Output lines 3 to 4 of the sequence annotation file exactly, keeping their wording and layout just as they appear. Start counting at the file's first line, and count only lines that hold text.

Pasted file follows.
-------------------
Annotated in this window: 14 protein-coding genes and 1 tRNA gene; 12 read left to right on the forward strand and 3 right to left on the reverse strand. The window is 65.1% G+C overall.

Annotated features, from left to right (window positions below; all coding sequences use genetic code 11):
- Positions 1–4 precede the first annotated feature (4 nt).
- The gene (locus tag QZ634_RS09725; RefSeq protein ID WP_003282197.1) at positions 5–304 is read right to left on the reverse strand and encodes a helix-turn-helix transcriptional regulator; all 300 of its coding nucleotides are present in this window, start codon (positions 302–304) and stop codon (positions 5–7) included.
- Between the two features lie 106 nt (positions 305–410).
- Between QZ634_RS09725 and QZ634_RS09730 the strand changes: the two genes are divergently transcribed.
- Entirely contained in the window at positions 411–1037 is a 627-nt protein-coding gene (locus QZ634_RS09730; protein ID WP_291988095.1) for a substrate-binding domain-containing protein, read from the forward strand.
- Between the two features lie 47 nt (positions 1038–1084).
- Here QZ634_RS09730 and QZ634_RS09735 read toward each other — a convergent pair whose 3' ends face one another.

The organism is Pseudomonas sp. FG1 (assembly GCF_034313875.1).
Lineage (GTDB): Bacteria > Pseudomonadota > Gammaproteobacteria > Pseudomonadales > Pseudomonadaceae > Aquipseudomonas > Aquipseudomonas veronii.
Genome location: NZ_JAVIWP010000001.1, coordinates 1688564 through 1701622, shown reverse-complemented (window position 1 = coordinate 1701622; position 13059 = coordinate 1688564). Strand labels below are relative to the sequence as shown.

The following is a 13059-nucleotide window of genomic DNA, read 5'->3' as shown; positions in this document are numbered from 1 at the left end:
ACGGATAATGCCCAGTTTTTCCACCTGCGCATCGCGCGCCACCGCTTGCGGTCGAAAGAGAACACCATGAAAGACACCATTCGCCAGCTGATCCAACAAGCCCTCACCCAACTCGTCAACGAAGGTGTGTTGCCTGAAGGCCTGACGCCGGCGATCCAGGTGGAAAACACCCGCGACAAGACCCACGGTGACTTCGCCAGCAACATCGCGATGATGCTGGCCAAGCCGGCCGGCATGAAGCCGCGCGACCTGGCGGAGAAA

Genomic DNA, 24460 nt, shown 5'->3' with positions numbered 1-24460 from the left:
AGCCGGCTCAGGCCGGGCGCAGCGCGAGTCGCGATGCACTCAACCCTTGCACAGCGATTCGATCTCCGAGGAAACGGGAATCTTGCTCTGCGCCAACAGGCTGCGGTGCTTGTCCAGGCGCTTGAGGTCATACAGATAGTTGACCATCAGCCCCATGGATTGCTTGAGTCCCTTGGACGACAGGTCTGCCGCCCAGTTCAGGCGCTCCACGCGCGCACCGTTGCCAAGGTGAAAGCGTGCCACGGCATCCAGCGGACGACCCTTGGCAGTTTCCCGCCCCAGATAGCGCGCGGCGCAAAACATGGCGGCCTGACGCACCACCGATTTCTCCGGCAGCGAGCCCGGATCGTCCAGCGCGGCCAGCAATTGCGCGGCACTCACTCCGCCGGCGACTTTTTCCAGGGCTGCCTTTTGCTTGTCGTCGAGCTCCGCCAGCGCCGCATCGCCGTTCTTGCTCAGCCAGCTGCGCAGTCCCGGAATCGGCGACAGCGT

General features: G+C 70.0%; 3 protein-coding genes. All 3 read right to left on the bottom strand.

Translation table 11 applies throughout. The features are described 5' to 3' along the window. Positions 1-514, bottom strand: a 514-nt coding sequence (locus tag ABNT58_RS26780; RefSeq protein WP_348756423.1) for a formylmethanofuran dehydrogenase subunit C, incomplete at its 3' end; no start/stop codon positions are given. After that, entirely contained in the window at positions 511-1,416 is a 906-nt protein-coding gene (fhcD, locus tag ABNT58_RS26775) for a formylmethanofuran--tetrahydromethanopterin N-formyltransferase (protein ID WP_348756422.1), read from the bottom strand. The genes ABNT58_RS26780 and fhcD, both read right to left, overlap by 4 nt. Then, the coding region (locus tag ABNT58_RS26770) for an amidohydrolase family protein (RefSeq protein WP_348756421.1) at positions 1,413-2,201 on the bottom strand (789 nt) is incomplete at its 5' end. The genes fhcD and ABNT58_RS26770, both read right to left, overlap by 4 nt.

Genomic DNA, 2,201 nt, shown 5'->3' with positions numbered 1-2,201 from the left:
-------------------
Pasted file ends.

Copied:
- Positions 1–4 precede the first annotated feature (4 nt).
- The gene (locus tag QZ634_RS09725; RefSeq protein ID WP_003282197.1) at positions 5–304 is read right to left on the reverse strand and encodes a helix-turn-helix transcriptional regulator; all 300 of its coding nucleotides are present in this window, start codon (positions 302–304) and stop codon (positions 5–7) included.